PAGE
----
Monday, December 9, 2013

Repost: Elderly Aunt Leaves Legacy Without Even Realizing It

[Ed. Note: Tazi-Kat is taking a holiday vacation this week. Please enjoy a letter that you may have missed the first time around!]

Dear Tazi-Kat,

You remind me so much of my beloved Spats, except that your paws are all black and Spats has the most adorable white booties on his paws! I am writing to you today to ask your advice on a question I have regarding inheritance.

I am a 96 year old lady, who never married and has no children of my own; just several nephews and nieces, as well as grand-nephews and nieces, and even one great-grand nephew! Before my siblings all passed (I am the youngest of 11!), my nephews and nieces would visit me regularly with their children in tow. As the years passed on, so did my siblings and the visits from their children became fewer and far between until they completely stopped about 10 years ago.

A few months ago, my youngest grand-nephew, "Carl" started college. For his American History class, he had to interview someone who has lived through important moments in American history. I was quite flattered when he chose me because, as he said, "Aunty Nana, you have lived through so much history!" I suppose that was a polite way of saying I am old, but I also suppose it is true!

As a part of his project, Carl stopped by to visit me on several occasions to ask me questions about my memories of important events in U.S. History - the bombing of Pearl Harbor, the assassination of President Kennedy, the civil rights movement of the 1960's, and the like. I have truly enjoyed Carl's visits, and I think he enjoyed them, too, because he has continued to visit with me on a weekly basis; even though his project is now complete.

Tazi-Kat, until Carl started visiting me, I thought I had nobody to whom I could bequeath my sizeable estate when I pass. I was going to leave everything in trust for Spats, and then to charity when he passed; but now I am considering re-writing my will and, after making financial accommodations for Spats and a donation to my local ASPCA, leaving the remainder of my estate to Carl. My concern is that Carl is still young, and I fear his interest in spending time with me will be fleeting. I do not wish to bribe him into spending time with me, but I do not wish to leave an inheritance to one who deserts me in my old age. It is for this reason that I am not leaving anything to my nephews or nieces.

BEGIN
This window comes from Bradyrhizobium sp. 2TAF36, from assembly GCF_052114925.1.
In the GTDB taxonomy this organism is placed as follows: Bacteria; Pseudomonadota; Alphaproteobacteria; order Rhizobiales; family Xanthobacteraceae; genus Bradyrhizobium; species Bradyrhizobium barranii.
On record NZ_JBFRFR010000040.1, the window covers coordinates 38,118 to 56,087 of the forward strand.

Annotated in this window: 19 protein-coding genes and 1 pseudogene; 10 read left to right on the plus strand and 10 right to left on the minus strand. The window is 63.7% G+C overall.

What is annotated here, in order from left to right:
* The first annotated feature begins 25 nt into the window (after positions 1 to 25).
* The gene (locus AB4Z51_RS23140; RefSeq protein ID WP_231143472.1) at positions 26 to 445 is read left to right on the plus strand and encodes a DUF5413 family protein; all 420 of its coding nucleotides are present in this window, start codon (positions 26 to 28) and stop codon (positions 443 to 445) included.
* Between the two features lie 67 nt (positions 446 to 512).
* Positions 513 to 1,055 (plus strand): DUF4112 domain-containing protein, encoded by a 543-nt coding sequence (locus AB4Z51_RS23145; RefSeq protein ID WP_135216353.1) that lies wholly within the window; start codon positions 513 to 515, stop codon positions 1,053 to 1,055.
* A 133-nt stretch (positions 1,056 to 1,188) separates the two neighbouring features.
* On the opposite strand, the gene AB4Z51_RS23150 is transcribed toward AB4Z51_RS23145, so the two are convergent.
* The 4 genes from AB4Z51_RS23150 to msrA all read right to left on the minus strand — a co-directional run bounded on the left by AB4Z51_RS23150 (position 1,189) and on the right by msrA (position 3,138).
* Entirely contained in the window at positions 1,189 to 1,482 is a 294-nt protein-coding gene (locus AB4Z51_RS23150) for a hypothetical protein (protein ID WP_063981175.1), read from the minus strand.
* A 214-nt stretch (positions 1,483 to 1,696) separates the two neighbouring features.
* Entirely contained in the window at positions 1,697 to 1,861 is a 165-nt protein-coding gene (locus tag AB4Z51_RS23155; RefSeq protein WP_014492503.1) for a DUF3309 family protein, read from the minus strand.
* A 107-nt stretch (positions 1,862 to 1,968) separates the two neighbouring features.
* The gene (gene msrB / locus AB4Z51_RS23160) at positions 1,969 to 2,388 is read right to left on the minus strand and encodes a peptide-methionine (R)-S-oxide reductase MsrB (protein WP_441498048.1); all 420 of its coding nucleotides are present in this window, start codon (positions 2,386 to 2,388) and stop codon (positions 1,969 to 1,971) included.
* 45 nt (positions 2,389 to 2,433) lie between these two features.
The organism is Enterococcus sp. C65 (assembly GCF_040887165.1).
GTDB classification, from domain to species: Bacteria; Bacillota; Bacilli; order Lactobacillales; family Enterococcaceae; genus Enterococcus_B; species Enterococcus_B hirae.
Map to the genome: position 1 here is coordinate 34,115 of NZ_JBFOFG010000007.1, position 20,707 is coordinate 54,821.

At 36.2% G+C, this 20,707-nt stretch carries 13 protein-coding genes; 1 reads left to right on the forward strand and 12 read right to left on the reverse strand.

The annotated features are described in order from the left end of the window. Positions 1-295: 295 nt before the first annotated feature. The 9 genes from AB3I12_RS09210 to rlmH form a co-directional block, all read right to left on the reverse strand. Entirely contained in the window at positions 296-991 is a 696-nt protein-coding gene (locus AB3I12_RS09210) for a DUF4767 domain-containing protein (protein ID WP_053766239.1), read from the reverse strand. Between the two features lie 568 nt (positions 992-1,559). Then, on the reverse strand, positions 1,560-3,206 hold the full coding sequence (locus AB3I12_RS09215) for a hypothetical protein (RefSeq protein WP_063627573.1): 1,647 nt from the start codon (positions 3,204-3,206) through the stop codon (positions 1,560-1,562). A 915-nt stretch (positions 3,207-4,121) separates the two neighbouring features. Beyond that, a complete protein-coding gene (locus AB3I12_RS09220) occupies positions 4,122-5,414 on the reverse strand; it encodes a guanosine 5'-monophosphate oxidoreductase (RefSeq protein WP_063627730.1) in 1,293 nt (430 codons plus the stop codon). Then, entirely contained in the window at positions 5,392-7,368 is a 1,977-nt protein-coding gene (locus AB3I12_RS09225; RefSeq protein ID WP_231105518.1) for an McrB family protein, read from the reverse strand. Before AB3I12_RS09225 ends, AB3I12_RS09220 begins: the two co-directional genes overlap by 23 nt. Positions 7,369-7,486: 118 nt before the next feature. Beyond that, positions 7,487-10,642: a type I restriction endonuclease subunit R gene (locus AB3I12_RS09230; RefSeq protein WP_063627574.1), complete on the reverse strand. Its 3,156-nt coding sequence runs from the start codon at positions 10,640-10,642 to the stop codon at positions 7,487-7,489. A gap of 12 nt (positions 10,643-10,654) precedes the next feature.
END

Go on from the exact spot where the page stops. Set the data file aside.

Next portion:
I am also concerned that if I do leave everything to Carl, he will see it as a door to Easy Street and leave school before he completes his education. His goal is to be a History teacher, like I was before I retired. I know how difficult it is to live on a teacher's salary - my fortune comes from investing well - so I know that an inheritance will be helpful to Carl should he continue on this path. My Spats loves him, and animals are a good judge of character, plus he seems like such a good, sincere young man. He introduced me to the Facebook that all of his cousins use to keep in touch with each other, and shows me the pictures they post of themselves so I may see what is going on with them. It was on the Facebook that I saw your column, too! Such a smart kitty you are! Do you have any advice for an old lady like me?

Aunty Nana to 35

Dear Aunty Nana:

You sound like a lovely lady, old or not, and if I were there with you I would cuddle up on your lap and purr to show you how nice I think you are!

It is shameful that many of our country's elderly are left to live out their final years alone, so I can see why you appreciate your grand-nephew's visits and his interest in what you have to say. Judging by the fact that he wants to be a History teacher, I would say that his interest in you and all that you have lived through is quite sincere. His absence from your life up until this point should not be held against him - he would have been no older than 8 years old the last time he saw you, and may very well not have known of your existence up until a few months ago - so I would not worry about him suddenly becoming too busy to spend time with you.

I can understand your concerns about Carl's youth and for that reason, should you decide to leave your estate to him, it should be left in trust for him until he

A) Reaches a certain age (say 25)
B) Completes his education and finds employment in his field or
C) Both of the above

This plan will guarantee that Carl is old enough (and hopefully mature enough) to handle a sizable inheritance and has completed his education. When a person goes through the trouble of earning a degree and in Carl's case, two degrees - a Bachelors and a Masters, as a graduate degree is required to teach in many states - they generally are not in a hurry to completely abandon it; regardless of their financial situation.

Please keep in mind, though, that you may have many years still ahead of you to mentor Carl and encourage him in his studies, so try to put worry aside and enjoy your time together. Whether you realize it or not, mentoring is what you are doing during your weekly visits with your grand-nephew; and this is a gift that no amount of money could ever buy! Long after you have passed on, the financial cushion that you leave Carl - however small or sizable - will be appreciated; but the time you spent with him is a legacy that will mean all the more.


Ask Tazi! is ghostwritten by a human with Bachelors degrees in Communications and in Gender and Women's Studies. Tazi-Kat is not really a talking feline.

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